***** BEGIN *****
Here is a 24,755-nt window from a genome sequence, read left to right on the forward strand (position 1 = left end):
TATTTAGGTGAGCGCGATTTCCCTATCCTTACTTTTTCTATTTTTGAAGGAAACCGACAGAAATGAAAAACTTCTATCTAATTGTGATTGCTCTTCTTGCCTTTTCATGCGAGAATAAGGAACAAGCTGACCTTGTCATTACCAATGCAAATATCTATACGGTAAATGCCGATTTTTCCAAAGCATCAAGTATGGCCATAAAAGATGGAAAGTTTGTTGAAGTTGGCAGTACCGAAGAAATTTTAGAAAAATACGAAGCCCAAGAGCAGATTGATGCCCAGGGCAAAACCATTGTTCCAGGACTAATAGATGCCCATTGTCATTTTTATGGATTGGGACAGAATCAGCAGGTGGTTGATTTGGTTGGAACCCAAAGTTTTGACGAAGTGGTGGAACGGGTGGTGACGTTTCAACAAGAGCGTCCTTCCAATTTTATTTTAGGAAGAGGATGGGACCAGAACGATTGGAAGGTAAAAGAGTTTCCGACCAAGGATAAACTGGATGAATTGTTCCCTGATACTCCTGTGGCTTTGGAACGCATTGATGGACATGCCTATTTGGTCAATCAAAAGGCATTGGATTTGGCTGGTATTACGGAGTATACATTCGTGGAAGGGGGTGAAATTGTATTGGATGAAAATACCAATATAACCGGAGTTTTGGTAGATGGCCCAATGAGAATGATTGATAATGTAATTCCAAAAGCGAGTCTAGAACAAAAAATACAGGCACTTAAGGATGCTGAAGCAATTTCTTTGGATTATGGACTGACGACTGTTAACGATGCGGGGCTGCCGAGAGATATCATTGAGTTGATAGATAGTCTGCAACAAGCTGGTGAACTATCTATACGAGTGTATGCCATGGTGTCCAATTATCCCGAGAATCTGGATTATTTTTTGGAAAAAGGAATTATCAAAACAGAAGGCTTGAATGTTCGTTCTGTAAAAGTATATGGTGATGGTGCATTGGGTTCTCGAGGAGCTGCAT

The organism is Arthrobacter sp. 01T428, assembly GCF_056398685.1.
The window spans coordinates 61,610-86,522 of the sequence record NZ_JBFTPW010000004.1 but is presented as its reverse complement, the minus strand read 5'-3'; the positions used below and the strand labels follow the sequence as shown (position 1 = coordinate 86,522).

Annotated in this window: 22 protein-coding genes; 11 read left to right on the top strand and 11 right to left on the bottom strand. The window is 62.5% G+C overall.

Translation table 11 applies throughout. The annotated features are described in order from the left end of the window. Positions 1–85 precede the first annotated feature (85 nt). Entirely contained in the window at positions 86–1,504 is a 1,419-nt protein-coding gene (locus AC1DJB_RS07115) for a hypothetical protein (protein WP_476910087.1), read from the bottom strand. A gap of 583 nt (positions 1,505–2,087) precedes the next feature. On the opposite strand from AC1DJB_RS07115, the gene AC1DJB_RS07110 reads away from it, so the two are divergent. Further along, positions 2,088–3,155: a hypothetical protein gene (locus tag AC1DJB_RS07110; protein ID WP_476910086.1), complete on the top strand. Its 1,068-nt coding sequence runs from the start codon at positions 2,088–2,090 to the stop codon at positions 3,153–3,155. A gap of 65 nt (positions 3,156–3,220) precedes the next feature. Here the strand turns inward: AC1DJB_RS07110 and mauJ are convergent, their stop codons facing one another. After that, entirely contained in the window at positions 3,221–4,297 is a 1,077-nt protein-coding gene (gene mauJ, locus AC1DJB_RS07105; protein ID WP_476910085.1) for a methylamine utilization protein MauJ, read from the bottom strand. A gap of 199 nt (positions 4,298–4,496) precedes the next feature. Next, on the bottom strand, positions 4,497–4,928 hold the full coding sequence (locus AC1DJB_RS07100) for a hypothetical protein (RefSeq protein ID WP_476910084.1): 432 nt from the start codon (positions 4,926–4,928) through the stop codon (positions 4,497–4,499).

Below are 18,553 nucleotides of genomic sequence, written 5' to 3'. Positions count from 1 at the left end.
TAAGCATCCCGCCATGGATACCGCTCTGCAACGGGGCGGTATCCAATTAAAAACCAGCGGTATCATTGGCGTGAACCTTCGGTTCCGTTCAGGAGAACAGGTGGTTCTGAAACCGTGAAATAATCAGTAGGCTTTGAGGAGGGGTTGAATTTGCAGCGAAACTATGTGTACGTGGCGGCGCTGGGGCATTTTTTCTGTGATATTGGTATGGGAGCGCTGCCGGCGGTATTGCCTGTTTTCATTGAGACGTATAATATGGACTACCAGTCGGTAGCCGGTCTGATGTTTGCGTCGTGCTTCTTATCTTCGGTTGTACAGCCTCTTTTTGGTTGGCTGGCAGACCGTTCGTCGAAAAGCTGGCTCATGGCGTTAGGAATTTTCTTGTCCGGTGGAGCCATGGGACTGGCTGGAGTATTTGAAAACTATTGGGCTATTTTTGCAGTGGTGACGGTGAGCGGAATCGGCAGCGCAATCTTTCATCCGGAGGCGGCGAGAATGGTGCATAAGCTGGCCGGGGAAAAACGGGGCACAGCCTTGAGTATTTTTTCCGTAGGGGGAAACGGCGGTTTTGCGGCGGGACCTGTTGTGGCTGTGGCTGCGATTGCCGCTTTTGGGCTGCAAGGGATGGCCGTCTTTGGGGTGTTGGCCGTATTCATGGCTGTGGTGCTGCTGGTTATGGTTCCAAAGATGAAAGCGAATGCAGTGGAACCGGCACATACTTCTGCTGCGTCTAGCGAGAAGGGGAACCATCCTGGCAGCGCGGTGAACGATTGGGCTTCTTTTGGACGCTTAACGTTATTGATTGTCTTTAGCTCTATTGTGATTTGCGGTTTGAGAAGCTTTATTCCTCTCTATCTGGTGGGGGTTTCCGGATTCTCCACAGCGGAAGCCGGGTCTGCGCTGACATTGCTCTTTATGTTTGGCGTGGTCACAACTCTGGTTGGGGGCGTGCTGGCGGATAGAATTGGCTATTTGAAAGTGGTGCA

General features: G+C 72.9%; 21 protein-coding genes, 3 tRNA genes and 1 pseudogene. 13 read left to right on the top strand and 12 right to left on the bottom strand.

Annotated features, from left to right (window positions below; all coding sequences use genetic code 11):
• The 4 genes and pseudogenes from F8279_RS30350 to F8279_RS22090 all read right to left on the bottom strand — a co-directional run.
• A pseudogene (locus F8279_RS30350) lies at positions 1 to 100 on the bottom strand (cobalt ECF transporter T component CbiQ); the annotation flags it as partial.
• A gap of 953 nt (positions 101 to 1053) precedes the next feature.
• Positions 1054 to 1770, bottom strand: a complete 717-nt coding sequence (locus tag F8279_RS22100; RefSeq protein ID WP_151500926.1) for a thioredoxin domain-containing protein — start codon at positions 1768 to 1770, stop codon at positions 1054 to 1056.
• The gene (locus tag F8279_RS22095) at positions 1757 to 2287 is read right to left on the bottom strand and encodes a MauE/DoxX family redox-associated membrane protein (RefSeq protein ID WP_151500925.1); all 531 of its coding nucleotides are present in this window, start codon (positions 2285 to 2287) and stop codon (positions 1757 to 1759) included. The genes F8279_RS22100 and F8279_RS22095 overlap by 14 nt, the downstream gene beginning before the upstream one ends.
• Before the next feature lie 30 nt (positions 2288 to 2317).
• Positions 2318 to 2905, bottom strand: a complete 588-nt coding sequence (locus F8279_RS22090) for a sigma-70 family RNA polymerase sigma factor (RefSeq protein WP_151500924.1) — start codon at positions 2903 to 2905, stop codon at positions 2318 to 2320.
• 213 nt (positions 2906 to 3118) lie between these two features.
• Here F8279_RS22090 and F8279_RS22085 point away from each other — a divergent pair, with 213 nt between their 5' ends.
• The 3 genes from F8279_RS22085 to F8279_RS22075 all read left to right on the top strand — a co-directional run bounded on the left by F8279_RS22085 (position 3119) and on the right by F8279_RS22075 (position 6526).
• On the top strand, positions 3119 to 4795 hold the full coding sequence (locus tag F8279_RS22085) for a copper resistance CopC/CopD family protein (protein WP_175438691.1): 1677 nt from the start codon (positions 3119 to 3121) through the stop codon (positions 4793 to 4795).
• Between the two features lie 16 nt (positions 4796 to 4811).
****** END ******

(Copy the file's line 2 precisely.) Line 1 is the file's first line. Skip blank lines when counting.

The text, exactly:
TATTTAGGTGAGCGCGATTTCCCTATCCTTACTTTTTCTATTTTTGAAGGAAACCGACAGAAATGAAAAACTTCTATCTAATTGTGATTGCTCTTCTTGCCTTTTCATGCGAGAATAAGGAACAAGCTGACCTTGTCATTACCAATGCAAATATCTATACGGTAAATGCCGATTTTTCCAAAGCATCAAGTATGGCCATAAAAGATGGAAAGTTTGTTGAAGTTGGCAGTACCGAAGAAATTTTAGAAAAATACGAAGCCCAAGAGCAGATTGATGCCCAGGGCAAAACCATTGTTCCAGGACTAATAGATGCCCATTGTCATTTTTATGGATTGGGACAGAATCAGCAGGTGGTTGATTTGGTTGGAACCCAAAGTTTTGACGAAGTGGTGGAACGGGTGGTGACGTTTCAACAAGAGCGTCCTTCCAATTTTATTTTAGGAAGAGGATGGGACCAGAACGATTGGAAGGTAAAAGAGTTTCCGACCAAGGATAAACTGGATGAATTGTTCCCTGATACTCCTGTGGCTTTGGAACGCATTGATGGACATGCCTATTTGGTCAATCAAAAGGCATTGGATTTGGCTGGTATTACGGAGTATACATTCGTGGAAGGGGGTGAAATTGTATTGGATGAAAATACCAATATAACCGGAGTTTTGGTAGATGGCCCAATGAGAATGATTGATAATGTAATTCCAAAAGCGAGTCTAGAACAAAAAATACAGGCACTTAAGGATGCTGAAGCAATTTCTTTGGATTATGGACTGACGACTGTTAACGATGCGGGGCTGCCGAGAGATATCATTGAGTTGATAGATAGTCTGCAACAAGCTGGTGAACTATCTATACGAGTGTATGCCATGGTGTCCAATTATCCCGAGAATCTGGATTATTTTTTGGAAAAAGGAATTATCAAAACAGAAGGCTTGAATGTTCGTTCTGTAAAAGTATATGGTGATGGTGCATTGGGTTCTCGAGGAGCTGCAT